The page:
It is intended that the scope of the present invention be limited not by this detailed description, but rather by the claims appended hereto. Additional modifications may be made to the illustrated embodiments without departing from the spirit or scope of the invention. Therefore, the invention lies in the claims hereinafter appended.
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|U.S. Classification||365/233.16, 710/60, 710/58, 710/59|
|International Classification||G06F12/00, G11C7/10, G11C7/22, G11C11/4076, G11C11/4093, G06F13/16|
|Cooperative Classification||G11C7/1006, G06F13/1689, G11C11/4076, G11C7/22, G11C11/4093|
|European Classification||G11C7/22, G11C7/10L, G11C11/4093, G11C11/4076, G06F13/16D8|
|Nov 27, 2002||AS||Assignment|
Owner name: INTERNATIONAL BUSINESS MACHINES CORPORATON, NEW YO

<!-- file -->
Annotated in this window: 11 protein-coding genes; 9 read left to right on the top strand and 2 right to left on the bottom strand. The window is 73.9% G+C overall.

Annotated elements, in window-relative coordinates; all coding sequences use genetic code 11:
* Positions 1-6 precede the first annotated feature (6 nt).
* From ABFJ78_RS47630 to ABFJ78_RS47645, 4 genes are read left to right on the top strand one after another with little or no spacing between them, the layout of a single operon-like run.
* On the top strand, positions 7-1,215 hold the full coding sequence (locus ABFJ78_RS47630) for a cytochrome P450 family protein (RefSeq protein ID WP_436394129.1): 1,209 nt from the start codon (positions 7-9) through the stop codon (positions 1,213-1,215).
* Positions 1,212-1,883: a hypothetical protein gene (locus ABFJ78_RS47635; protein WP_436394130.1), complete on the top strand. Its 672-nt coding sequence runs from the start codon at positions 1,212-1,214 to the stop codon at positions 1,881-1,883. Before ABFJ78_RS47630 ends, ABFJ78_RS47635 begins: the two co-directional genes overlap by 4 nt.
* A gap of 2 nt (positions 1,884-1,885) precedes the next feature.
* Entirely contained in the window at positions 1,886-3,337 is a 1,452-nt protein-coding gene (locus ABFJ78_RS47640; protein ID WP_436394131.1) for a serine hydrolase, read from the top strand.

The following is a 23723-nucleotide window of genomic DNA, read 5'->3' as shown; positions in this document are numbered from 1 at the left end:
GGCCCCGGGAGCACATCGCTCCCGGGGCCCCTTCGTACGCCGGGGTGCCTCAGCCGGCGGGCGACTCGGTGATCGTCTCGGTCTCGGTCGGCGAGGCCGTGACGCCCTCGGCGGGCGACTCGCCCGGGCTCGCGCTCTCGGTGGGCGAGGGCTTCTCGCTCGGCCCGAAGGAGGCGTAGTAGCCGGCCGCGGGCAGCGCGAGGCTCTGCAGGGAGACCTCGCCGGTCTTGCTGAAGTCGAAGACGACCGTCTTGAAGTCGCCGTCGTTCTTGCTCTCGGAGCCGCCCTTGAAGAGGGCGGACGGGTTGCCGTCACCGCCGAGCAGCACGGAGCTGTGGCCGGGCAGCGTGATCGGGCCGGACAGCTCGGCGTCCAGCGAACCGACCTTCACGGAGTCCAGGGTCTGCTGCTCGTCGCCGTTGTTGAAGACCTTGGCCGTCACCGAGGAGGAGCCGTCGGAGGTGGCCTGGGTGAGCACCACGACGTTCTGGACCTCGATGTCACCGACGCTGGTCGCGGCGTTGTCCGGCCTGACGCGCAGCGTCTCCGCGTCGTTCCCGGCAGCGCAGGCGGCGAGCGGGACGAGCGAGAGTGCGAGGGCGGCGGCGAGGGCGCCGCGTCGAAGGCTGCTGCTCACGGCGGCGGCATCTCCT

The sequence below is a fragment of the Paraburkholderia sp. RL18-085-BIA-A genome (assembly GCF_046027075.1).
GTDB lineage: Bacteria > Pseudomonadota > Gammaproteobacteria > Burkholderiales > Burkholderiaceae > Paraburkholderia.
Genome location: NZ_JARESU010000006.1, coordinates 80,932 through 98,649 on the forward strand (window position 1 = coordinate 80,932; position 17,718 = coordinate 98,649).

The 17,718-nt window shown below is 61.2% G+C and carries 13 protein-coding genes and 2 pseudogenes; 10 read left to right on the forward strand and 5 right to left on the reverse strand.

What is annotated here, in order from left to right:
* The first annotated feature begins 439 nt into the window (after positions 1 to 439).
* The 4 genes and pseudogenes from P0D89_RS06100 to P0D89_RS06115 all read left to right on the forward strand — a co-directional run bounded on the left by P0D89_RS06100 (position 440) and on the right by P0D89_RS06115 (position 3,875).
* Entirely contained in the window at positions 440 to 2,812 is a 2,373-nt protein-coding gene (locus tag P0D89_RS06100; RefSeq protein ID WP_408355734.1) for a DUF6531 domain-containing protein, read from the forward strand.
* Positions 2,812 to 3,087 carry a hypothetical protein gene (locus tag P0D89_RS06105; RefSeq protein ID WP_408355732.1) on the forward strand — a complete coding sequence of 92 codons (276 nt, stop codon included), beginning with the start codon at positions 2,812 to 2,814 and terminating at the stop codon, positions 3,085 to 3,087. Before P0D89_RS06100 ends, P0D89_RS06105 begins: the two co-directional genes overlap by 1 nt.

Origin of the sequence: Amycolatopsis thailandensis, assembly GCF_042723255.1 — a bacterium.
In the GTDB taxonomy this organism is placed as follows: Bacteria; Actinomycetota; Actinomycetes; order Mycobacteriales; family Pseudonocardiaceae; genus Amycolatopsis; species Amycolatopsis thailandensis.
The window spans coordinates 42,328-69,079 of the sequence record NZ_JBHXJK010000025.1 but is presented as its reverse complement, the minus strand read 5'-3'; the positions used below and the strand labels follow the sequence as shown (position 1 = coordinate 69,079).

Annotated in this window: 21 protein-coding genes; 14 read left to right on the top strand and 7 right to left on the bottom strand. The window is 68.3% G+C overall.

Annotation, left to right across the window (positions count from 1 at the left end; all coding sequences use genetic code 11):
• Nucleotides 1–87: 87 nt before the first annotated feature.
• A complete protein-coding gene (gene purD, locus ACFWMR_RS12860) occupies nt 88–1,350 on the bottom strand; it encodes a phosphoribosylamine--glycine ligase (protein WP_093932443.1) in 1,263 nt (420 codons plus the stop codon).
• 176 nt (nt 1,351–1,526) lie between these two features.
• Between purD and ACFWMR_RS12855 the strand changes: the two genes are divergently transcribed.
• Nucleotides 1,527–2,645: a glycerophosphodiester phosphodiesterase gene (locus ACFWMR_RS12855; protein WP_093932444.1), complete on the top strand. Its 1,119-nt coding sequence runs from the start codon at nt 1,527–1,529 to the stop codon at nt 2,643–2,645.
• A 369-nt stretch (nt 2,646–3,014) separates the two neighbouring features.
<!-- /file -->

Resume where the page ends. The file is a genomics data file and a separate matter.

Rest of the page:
Free format text: ASSIGNMENT OF ASSIGNORS INTEREST;ASSIGNORS:BLACKMON, HERMAN LEE;BORKENHAGEN, JOHN MICHAEL;KIRSCHT, JOSEPH ALLEN;AND OTHERS;REEL/FRAME:013544/0560;SIGNING DATES FROM 20021112 TO 20021122
|Apr 17, 2009||FPAY||Fee payment|
Year of fee payment: 4
|Apr 9, 2013||FPAY||Fee payment|
Year of fee payment: 8
|Sep 3, 2015||AS||Assignment|
Owner name: GLOBALFOUNDRIES U.S. 2 LLC, NEW YORK
Free format text: ASSIGNMENT OF ASSIGNORS INTEREST;ASSIGNOR:INTERNATIONAL BUSINESS MACHINES CORPORATION;REEL/FRAME:036550/0001
Effective date: 20150629
|Oct 5, 2015||AS||Assignment|
Owner name: GLOBALFOUNDRIES INC., CAYMAN ISLANDS
Free format text: ASSIGNMENT OF ASSIGNORS INTEREST;ASSIGNORS:GLOBALFOUNDRIES U.S. 2 LLC;GLOBALFOUNDRIES U.S. INC.;REEL/FRAME:036779/0001